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After four decades, it’s time to pay it forward on overtime

After Four Decades, It’s Time To Pay It Forward On Overtime

President Tim Burga’s Op-Ed as it appeared in The Toledo Blade

Federal law that governs overtime, enacted in 1938, sets an income threshold below which salaried workers are guaranteed overtime pay. Although that threshold initially was adjusted for inflation every few years, it has not kept pace with inflation since 1975.

Tim Burga, Ohio AFL-CIO President

Tim Burga, Ohio AFL-CIO President

This failure to update the overtime salary threshold properly has left too many workers without pay protections, and they and their families have suffered for it. The current salary threshold is $23,660 a year. Workers who earn a salary even slightly above that figure are often denied overtime pay, despite any extra time they put in on the job.

This is wrong, and workers are long overdue for an adjustment — a big one. These workers include salaried employees such as secretaries, low-level managers, social workers, bookkeepers, dispatchers, and sales and marketing assistants.

The U.S. Department of Labor is expected to announce a new proposal soon on the overtime threshold. Our country and our economy will benefit from this move, especially if President Obama recognizes it as a real opportunity to stem the growing gulf between rich and poor Americans.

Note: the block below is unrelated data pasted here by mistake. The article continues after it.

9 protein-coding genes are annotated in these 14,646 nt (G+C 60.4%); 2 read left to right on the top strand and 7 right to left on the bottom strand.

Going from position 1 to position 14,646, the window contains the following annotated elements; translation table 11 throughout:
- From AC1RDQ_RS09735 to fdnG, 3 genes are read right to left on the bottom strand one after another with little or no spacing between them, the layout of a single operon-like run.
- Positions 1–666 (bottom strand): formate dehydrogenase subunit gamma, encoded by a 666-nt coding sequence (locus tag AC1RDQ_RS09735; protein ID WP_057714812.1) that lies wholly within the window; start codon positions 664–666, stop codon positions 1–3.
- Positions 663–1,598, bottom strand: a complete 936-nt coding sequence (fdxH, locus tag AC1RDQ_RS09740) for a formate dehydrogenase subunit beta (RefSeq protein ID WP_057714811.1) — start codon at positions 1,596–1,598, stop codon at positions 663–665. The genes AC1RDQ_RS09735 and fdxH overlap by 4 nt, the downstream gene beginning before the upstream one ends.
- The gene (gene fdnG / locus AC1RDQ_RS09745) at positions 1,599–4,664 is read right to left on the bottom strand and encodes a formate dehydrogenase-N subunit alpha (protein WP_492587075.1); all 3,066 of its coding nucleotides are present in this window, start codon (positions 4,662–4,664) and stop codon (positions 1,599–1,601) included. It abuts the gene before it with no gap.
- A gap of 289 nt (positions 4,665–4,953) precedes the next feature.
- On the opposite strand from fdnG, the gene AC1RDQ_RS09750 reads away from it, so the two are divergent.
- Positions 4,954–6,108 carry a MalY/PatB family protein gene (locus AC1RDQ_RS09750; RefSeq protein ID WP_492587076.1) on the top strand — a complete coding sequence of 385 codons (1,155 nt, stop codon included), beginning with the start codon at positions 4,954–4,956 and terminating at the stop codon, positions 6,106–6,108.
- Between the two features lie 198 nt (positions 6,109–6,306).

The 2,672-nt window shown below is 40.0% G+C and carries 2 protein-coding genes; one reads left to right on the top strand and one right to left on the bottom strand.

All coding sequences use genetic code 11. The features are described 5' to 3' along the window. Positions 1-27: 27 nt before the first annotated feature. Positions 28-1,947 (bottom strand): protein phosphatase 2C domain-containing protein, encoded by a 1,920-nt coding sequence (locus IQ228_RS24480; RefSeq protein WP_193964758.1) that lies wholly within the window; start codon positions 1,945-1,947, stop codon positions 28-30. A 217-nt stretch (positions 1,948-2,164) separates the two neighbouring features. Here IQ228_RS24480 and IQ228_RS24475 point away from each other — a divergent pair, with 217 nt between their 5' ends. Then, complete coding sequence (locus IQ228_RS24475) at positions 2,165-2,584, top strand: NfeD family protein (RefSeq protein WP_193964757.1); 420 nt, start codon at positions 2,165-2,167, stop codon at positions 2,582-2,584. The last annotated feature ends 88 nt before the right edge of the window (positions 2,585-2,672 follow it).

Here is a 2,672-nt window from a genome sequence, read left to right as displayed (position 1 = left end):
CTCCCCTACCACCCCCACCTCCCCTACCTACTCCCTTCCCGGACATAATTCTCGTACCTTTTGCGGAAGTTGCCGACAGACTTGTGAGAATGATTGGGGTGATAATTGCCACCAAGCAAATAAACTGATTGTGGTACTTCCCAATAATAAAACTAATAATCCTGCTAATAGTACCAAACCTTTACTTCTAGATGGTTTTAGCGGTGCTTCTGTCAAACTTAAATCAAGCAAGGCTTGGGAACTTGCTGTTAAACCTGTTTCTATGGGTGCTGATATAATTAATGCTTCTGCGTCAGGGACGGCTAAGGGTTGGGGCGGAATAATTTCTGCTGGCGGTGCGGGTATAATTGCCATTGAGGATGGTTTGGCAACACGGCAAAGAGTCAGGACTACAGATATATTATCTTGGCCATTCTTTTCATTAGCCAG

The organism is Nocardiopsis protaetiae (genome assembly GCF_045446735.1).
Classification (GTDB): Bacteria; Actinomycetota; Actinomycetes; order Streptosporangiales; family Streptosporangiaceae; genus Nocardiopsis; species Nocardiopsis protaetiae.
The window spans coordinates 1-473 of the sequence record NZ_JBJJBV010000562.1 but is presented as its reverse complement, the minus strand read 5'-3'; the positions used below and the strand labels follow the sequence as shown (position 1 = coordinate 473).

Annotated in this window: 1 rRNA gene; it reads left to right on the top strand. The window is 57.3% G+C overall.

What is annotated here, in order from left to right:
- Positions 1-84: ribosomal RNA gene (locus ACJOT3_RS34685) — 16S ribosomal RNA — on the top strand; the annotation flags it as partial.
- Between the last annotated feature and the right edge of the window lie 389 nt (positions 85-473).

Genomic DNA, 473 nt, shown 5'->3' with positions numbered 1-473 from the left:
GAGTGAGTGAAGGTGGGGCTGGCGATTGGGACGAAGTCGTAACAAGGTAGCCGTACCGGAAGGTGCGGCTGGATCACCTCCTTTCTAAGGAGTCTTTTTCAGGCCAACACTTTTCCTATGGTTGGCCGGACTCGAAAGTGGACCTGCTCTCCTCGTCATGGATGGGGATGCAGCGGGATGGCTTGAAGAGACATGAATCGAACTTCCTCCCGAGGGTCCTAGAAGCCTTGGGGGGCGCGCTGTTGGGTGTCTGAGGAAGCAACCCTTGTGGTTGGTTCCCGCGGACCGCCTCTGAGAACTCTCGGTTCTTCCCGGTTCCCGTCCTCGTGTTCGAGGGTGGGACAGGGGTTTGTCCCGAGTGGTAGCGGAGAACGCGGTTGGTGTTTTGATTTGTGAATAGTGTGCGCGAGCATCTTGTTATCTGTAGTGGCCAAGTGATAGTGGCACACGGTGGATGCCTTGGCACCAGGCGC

A family of four people who live on an annual salary of $23,660 is living in poverty. That should not be the case, especially for someone who works overtime hours.

Income inequality in this nation has grown to epidemic proportions. Wages have dropped or stagnated for most Americans, while the wealthiest among us are doing better than ever before. The social and economic ramifications of this inequality contribute to some of the most nagging problems we face as a nation.

If the overtime salary threshold were properly adjusted for inflation, it would be set at $51,168 a year. More than 6.1 million workers would be below the threshold at this level, and thus automatically protected by overtime law. Setting the adjustment any lower would unnecessarily exclude millions of these workers from getting the overtime protections they need to get ahead.

This is a quick way we can begin to address inequalities and get about the business of addressing the problems and challenges before us. Big problems such as income inequality demand big solutions.

It has been 40 years since workers have gotten the adjustment they deserve. On this chance to move the dial, let’s pay it forward.

Tim Burga is president of the Ohio AFL-CIO.

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